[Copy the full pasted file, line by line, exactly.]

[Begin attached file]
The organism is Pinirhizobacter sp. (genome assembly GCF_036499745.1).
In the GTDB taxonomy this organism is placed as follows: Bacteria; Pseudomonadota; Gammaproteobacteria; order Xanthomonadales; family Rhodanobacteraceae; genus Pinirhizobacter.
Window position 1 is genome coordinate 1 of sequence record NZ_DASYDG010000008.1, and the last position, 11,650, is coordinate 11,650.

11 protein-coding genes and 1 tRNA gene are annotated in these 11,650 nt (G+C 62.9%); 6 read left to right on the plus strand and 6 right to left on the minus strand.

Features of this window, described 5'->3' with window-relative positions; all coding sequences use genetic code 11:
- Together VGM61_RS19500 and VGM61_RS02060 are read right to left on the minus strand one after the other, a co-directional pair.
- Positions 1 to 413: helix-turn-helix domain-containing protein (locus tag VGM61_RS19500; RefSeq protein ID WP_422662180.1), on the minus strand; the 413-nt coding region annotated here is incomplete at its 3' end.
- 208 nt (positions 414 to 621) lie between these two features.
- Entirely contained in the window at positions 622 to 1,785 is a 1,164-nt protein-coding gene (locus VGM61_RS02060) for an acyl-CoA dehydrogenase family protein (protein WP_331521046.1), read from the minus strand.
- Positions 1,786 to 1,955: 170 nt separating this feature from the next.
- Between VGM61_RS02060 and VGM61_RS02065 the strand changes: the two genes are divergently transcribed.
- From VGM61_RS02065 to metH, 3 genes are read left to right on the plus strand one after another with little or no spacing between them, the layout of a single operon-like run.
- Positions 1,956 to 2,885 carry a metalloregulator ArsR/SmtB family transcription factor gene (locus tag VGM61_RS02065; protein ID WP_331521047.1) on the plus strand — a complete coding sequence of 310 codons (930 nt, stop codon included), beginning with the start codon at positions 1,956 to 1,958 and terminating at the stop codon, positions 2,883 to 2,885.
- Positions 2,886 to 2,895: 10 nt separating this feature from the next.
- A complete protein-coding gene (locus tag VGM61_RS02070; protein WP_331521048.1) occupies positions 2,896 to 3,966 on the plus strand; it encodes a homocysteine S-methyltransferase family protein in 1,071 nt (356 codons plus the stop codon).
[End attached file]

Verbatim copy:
The organism is Pinirhizobacter sp. (genome assembly GCF_036499745.1).
In the GTDB taxonomy this organism is placed as follows: Bacteria; Pseudomonadota; Gammaproteobacteria; order Xanthomonadales; family Rhodanobacteraceae; genus Pinirhizobacter.
Window position 1 is genome coordinate 1 of sequence record NZ_DASYDG010000008.1, and the last position, 11,650, is coordinate 11,650.

11 protein-coding genes and 1 tRNA gene are annotated in these 11,650 nt (G+C 62.9%); 6 read left to right on the plus strand and 6 right to left on the minus strand.

Features of this window, described 5'->3' with window-relative positions; all coding sequences use genetic code 11:
- Together VGM61_RS19500 and VGM61_RS02060 are read right to left on the minus strand one after the other, a co-directional pair.
- Positions 1 to 413: helix-turn-helix domain-containing protein (locus tag VGM61_RS19500; RefSeq protein ID WP_422662180.1), on the minus strand; the 413-nt coding region annotated here is incomplete at its 3' end.
- 208 nt (positions 414 to 621) lie between these two features.
- Entirely contained in the window at positions 622 to 1,785 is a 1,164-nt protein-coding gene (locus VGM61_RS02060) for an acyl-CoA dehydrogenase family protein (protein WP_331521046.1), read from the minus strand.
- Positions 1,786 to 1,955: 170 nt separating this feature from the next.
- Between VGM61_RS02060 and VGM61_RS02065 the strand changes: the two genes are divergently transcribed.
- From VGM61_RS02065 to metH, 3 genes are read left to right on the plus strand one after another with little or no spacing between them, the layout of a single operon-like run.
- Positions 1,956 to 2,885 carry a metalloregulator ArsR/SmtB family transcription factor gene (locus tag VGM61_RS02065; protein ID WP_331521047.1) on the plus strand — a complete coding sequence of 310 codons (930 nt, stop codon included), beginning with the start codon at positions 1,956 to 1,958 and terminating at the stop codon, positions 2,883 to 2,885.
- Positions 2,886 to 2,895: 10 nt separating this feature from the next.
- A complete protein-coding gene (locus tag VGM61_RS02070; protein WP_331521048.1) occupies positions 2,896 to 3,966 on the plus strand; it encodes a homocysteine S-methyltransferase family protein in 1,071 nt (356 codons plus the stop codon).